School of Business and Law

At the School of Business and Law, University of Brighton, we teach, research and consult across the full range of business, management and law disciplines.

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Spotlighting potential consumer risks from new energy retail companies

Earlier this month it was announced that two UK energy suppliers, PfP Energy and MoneyPlus Energy, were ceasing to trade, leaving 100,000 homes without an energy supplier.

Ofgem, the industry regulator, will choose a new supplier for all the customers affected, but Dr Lawrence Haar argues that flaws in the business model of many new energy retailers may further pose risks for consumers.

image of Dr Lawrence Haar

Dr Lawrence Haar

Writing in the prestigious journal Energy Policy, Dr Haar – Senior Lecturer in Finance – argues that the growing plethora of UK retail energy suppliers without generating assets of their own, have a flawed business model. This has underpinned a high rate of failure, poor customer care, plus risks to consumers drawn in by promises of significant savings.

Dr Haar’s article – entitled The competitive disadvantages facing British assetless electricity retailers – delves into a market transformed initially by the privatisation and deregulation of the UK’s electricity sector that began with the 1989 Electricity Act, followed by the Conservative-led government’s decision in 2010 to open the market to new retail electricity supply firms to tackle a perceived dominance by a “Big Six” of generating companies (Centrica, EDF, E.ON, npower, Scottish Power and SSE).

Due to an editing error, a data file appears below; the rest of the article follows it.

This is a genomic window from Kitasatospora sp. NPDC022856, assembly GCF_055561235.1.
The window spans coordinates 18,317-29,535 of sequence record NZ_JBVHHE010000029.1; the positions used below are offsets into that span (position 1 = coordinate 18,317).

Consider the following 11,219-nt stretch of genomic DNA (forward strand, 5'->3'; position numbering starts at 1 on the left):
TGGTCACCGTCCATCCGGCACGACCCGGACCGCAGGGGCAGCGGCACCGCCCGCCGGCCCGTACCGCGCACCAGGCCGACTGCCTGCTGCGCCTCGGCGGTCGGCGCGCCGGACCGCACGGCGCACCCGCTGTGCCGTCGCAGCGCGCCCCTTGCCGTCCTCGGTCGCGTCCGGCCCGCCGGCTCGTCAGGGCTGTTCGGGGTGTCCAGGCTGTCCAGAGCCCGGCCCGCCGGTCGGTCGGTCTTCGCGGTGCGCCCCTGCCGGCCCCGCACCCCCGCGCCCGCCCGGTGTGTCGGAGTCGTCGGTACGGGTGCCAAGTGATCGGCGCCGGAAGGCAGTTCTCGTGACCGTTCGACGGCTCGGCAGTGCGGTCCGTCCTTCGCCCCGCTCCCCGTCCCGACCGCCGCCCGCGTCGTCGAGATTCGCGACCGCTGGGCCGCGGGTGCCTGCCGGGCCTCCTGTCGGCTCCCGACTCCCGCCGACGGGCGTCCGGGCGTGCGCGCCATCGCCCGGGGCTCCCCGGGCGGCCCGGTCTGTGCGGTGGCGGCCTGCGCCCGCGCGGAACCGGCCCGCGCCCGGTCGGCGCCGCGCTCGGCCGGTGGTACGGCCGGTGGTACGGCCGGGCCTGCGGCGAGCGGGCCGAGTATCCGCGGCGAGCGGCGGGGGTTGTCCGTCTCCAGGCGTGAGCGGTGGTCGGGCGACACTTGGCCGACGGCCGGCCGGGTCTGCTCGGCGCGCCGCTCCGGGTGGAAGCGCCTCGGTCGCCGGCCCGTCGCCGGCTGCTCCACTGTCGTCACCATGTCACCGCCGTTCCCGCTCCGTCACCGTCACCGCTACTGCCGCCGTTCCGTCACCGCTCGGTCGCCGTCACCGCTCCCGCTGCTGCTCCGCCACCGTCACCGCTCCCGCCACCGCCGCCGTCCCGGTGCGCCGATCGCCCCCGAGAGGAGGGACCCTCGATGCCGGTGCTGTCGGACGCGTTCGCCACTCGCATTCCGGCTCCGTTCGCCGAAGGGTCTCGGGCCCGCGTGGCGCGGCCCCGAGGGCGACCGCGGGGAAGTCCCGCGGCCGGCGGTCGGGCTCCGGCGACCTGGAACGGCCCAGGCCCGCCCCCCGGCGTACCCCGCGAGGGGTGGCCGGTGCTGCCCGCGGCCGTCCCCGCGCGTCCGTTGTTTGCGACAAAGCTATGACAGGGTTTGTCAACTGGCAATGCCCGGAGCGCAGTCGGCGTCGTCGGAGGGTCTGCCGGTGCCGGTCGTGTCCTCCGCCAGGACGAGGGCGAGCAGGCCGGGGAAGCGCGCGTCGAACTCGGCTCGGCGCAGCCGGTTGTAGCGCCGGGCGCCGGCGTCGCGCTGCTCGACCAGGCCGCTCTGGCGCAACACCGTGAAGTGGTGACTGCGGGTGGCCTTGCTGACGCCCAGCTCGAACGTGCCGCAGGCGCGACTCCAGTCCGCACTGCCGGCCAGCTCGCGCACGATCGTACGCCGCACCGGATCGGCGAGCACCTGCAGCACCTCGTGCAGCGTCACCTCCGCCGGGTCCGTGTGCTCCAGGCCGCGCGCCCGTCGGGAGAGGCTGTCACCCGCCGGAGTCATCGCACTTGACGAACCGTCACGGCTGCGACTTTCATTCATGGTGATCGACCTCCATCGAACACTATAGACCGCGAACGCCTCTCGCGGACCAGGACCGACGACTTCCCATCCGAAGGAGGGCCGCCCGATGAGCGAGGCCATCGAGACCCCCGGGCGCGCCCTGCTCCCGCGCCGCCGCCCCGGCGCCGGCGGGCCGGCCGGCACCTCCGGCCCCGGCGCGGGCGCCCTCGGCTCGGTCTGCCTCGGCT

While acknowledging the introduction in 2019 of a Regulator to set stricter licensing requirements for retail suppliers without generating assets of their own, Dr Haar questions whether these safeguards are sufficient in the face of inherent flaws in the business model itself.

Dr Haar said: “Consumers hoping to save on energy bills by purchasing electricity from the many new start-up firms should think twice. The high rate of failure among firms without their own generating capacity shows their distinct disadvantages, making their promises of savings unsustainable. Meeting the needs of consumers in supplying secure and affordable electricity requires more than setting-up a call centre.”

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Clare Prust • September 15, 2021

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